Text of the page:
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  • Writer's pictureLarm Ecuador


Updated: Sep 6, 2023

The country cultural expressions are very much influenced by Ecuador´s early settlers and their adoption of the Christian faith which is present in our contemporary way of life providing an interesting mixture of celebrations.

Festivities in Ecuador include religious ceremonies often using Andean symbols and that are sacred to each village or town. These celebrations have lots of characters from devils to bulls – which provides s systematic illustration of traditions, rituals and customs.

We are going to briefly describe the most important celebrations month by month.

January: On the 6th day we celebrate Epiphany´s day marked with Christmas carols, Masses, traditional dances, processions and even fireworks. We also call it “Dia de Reyes!

February: We celebrate Carnival and it comes before Lent. This festivity is very particular among Ecuadorians and it is often celebrated playing with throwing water. However, some towns prefer to use eggs and flour while more urban areas such as large cities will use the special carnival foam.

March/April: Holy Week - The date of this celebration varies each year, as it depends on the ecclesiastical lunar calendar, and can take place between the 22nd of March and the 25th of April - This Catholic holiday commemorates the biblical events of the Calvary of Christ. It begins with Palm Sunday “Domingo de Ramos” and ends on Easter Sunday “Domingo de Resurrección”.

Nowadays, on Good Friday is possible to see hundreds of “cucuruchos” walking the streets of the historical centre.

May: Battle of Pichincha which commemorates the victory of the liberation forces during a determinant battle of 1822 and that signified the independence from the Spanish Kingdom.

June: Corpus Christi which is a very common festivity celebrated among the indigenous community. It is a mixture of indigenous and Christian traditions and one of the most important folkloric traditions of Ecuador and has been declared an Intangible Cultural Treasure of Ecuador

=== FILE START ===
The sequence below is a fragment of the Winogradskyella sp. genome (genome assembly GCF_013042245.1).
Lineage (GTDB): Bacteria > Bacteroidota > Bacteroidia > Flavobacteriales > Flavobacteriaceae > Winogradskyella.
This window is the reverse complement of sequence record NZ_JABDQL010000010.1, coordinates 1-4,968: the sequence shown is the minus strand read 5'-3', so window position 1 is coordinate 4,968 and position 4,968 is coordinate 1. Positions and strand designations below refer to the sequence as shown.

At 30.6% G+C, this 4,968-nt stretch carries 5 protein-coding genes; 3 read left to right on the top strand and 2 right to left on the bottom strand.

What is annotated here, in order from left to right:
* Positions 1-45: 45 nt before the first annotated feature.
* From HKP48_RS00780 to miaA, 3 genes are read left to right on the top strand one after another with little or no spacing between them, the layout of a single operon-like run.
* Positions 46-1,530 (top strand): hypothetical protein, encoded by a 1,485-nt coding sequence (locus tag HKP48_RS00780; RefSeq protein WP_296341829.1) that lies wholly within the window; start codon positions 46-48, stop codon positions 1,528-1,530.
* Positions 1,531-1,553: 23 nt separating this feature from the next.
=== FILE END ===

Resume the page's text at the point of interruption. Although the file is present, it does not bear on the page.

July: We celebrate the “Paseo del Chagra” which means the ride of Andean Cowboys. This tradition took place when the Spaniards introduced horses to South America and teach the locals how to ride horses so that they could guide them through difficult terrains. This celebration consists of parades with horses, bulls, Andean music bands, dances and a wide exhibition of agricultural products of the region.

August: The date August 10th is the celebration of the First Cry for Independence from the Spanish Crown. This is considered a very important historic event, as this first cry for independence was followed by other leaders in other countries of the region. This event is celebrated with a military parade and other events, in the city of Quito, which is the capital city.

October: The city of Ibarra celebrates its foundation during the month of October. The most famous and interesting event of these celebrations is an equestrian activity known as Caceria del Zorro or Foxhunt. The “Fox” is a horse rider dress in back, with a cape hanging from his back. The Fox has a head start of 80 meters and is then chased by the “hunters,” which are other riders from the community. Whoever catches the cape of the Fox gest a price and also gets to be the Fox in the following year.

November: On November 2nd we celebrate All Souls Day. This national holiday is very important for us Ecuadorians who have the tradition of visiting the graves of their loved ones in the cemetery and leave their favourite meals by the grave, as a present for the deceased. Another tradition related to this day is the Guaguas de Pan which are dolls made of bread that are eaten with Colada Morada, a warm and sweet brew made with different berries and red fruits and only prepared in this holiday.

December: We celebrate the Spanish Foundation of Quito with many events through the city, including open-air concerts and the election of the city´s beauty Queen. During this week it is also usual to see the Chivas which are open buses that drive around the city with music and people on board dancing and drinking.

On December 31st we celebrate New Year´s Eve with an interesting tradition which consists of doing or buying a life-size rag or paper dolls which are burnt on the streets at midnight. These dolls represent the ending year and is usual that the dolls represent a personality of the country such as a president or another well known personality. During this day, men dressed up as “viudas” the widowers of the ending year and request a donation from passing cars. The donations are then used to finance the new year´s party organized by the different neighbourhoods.

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